Jump to content

Providing independent coverage of the Minnesota Twins.

The Forums

Article: Game Thread: Twins @ White Sox, 9/30 7:10pm CT

Minnesota Twins Talk Today, 12:21 PM
To steal a line from Kenny Loggins… “This is it.”All good things must come to an end…. umm… and all bad things must come to an end as wel...
Full topic ›

Complete Games

Other Baseball Today, 12:18 PM
So we're rumbling along at 82 CG in all of MLB this year.   Here are some of the excuses I've heard over the past x amount of years...
Full topic ›

INSIDE THE GAME

Other Baseball Today, 12:02 PM
For those who have followed Twins Daily for some time might know that I like to dig into the hows and whys of the game in addition to the...
Full topic ›

What big named Free agent pitchers are available this off...

Minnesota Twins Talk Today, 11:59 AM
Just curious, is there anyone out there that could be that difference maker that the Twins could just go out and buy??A new GM may get a...
Full topic ›

Wilson Ramos torn ACL

Other Baseball Today, 12:17 PM
http://www.espn.com/...-ramos-torn-acl As the big free agent catcher available in the offseason, what does this do to his chances of a bi...
Full topic ›
Subscribe to Twins Daily Email


Book Review: 'Minnesota Twins Baseball' by Stew Thornley

Attached Image: 2qoj.jpg Hardball history on the Minnesota prairie started long before the Twins moved to the Upper Midwest. Baseball legends like Ted Williams and Willie Mays called Minnesota home before making their big league debuts. There was a lot that went into the Twins becoming the franchise they are today and the club's entire history is summarized in the new book Minnesota Twins Baseball: Hardball History on the Prairie.

There are plenty of people who know a lot about Twins baseball but author Stew Thornley is a little closer to the action than most. He is the official scorer for Twins home games and the unofficial historian of all Minnesota baseball. He has written more than 40 books, served as an officer of the local SABR chapter and even participated in Twins Daily threads surrounding official scoring decisions. His vast historical knowledge is evident to the reader.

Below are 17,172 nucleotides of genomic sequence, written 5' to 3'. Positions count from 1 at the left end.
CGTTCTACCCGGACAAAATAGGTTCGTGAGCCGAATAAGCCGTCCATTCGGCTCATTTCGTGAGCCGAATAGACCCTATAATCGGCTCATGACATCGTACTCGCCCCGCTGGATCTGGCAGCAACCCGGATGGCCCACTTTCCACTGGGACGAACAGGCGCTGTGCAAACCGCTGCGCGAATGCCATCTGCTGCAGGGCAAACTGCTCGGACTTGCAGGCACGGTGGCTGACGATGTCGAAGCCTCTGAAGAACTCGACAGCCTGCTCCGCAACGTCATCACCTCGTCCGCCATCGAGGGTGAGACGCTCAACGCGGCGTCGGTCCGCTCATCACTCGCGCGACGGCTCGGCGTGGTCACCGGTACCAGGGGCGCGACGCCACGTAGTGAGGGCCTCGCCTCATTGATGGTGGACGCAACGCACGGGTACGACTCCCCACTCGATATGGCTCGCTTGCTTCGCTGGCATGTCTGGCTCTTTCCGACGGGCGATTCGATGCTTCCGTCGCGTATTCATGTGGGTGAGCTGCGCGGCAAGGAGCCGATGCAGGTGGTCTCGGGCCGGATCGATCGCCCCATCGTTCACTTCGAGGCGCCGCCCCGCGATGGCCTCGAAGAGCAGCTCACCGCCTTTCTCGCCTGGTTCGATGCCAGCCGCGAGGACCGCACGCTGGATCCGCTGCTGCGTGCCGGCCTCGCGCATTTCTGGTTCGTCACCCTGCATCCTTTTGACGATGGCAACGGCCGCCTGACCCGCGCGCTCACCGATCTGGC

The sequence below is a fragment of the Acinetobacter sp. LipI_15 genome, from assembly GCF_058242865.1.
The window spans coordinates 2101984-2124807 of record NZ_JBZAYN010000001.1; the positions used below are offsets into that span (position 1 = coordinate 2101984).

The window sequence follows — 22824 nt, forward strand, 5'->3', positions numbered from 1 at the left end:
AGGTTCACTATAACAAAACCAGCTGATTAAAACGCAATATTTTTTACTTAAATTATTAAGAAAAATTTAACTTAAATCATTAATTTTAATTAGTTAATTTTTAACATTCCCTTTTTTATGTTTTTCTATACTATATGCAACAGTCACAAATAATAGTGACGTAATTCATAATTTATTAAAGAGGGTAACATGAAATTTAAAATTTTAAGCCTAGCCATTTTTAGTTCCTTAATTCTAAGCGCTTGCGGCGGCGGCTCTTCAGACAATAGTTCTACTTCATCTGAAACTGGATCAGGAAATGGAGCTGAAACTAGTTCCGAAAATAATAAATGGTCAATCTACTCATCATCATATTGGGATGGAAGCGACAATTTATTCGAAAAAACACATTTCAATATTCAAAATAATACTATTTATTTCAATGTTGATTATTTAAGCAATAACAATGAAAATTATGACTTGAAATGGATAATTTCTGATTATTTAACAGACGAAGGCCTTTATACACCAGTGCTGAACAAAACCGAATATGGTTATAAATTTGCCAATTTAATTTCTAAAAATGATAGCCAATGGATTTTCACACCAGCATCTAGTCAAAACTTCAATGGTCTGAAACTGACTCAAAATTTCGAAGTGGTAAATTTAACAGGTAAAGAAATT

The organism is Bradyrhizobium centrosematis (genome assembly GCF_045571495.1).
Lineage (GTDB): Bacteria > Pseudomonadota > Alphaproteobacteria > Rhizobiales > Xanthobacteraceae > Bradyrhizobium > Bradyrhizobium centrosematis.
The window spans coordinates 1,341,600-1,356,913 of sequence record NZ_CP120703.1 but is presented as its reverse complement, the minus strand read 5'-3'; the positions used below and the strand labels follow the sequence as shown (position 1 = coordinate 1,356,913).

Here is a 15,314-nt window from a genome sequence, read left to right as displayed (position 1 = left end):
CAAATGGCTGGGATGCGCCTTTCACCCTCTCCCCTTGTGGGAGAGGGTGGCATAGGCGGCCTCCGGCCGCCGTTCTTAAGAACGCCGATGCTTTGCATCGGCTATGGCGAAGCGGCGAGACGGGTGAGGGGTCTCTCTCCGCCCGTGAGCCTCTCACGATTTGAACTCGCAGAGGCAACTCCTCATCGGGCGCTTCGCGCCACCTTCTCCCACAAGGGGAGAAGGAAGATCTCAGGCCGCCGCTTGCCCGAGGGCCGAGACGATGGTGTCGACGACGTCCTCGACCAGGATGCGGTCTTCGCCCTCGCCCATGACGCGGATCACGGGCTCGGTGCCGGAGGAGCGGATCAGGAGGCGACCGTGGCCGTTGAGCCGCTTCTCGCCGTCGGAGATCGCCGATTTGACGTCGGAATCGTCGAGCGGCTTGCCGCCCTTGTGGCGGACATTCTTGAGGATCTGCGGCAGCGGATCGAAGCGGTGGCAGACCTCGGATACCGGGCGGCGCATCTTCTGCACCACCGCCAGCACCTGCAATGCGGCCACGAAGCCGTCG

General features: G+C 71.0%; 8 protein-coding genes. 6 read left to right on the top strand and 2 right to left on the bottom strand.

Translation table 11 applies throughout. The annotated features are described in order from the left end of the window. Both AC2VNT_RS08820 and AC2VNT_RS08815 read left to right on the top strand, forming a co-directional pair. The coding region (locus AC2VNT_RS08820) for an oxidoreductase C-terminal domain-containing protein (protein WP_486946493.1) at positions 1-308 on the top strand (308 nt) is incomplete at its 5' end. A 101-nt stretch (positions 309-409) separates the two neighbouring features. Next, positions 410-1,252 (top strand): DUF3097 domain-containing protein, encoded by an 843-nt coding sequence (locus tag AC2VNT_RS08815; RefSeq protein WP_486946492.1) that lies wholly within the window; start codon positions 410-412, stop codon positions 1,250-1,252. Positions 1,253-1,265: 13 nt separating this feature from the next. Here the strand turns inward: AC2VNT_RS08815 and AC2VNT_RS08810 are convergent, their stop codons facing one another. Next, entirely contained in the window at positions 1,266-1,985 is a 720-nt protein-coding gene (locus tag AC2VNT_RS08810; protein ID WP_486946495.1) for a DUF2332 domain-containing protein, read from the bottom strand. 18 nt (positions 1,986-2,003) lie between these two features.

Minnesota's rich history of supporting teams like the Saints and the Millers gave way to talk of a major league team moving to Minnesota. The Giants and the Dodgers were some of the teams discussing a move, but Minneapolis wasn't attractive enough for their organizations; both team's moved west. Thankfully the Senators were also looking for a new home and their rich crop of young players helped to make the team successful early in the club's history.

Throughout the pages of this 126-page book, Thorney does a good job of retelling the major events in Twins history one decade at a time. There have been good and bad times over the last five decades and the author employs his collection of knowledge to convey them to the most passionate of Twins fans. He tells stories that might not be familiar and even provides insights into his own private collection of baseball artifacts.

Some of the best parts of this book are the stories before Minnesota had the Twins. One of the most interesting stories was that the New York Giants organization took out a full page ad in the Minneapolis Tribune to apologize for calling up Willie Mays after only 35-games with the Millers. As the Giants President Horace C. Stoneham said, "We honestly admit too, that this player’s exceptional talents are the exact answer to the Giants' most critical need." He was certainly right about Mays.

The fight to avoid contraction and to build a new stadium has been central to the Twins organization in recent decades. The Minnesota Twins could have become the North Carolina Twins at one point but that story line never played itself out. The club started to play better, a new stadium was built, and it is truly hard to imagine a summer in the Upper Midwest without the Twins being part of this generation or the next.

Even though this book is a quick read, there is great information packed onto every page. The inset stories and pictures provide a look at how baseball on the prairie has changed since the 1880s. For even the most dedicated Twins fan there will be stories in this book that one has forgotten or stories that one would love to relive. This book can be read over a long weekend at the lake but the memories will stick with you forever.

When Calvin Griffith decided to name his team the Minnesota Twins, he said, "We want our new baseball enterprise to be for everyone in Minnesota and the Upper Midwest." Twins Territory has expanded beyond the boundaries of Minnesota and the history of baseball in the region is something every fan can cherish.


  • Share:
  • submit to reddit
Subscribe to Twins Daily Email

More From MinnCentric

0 Comments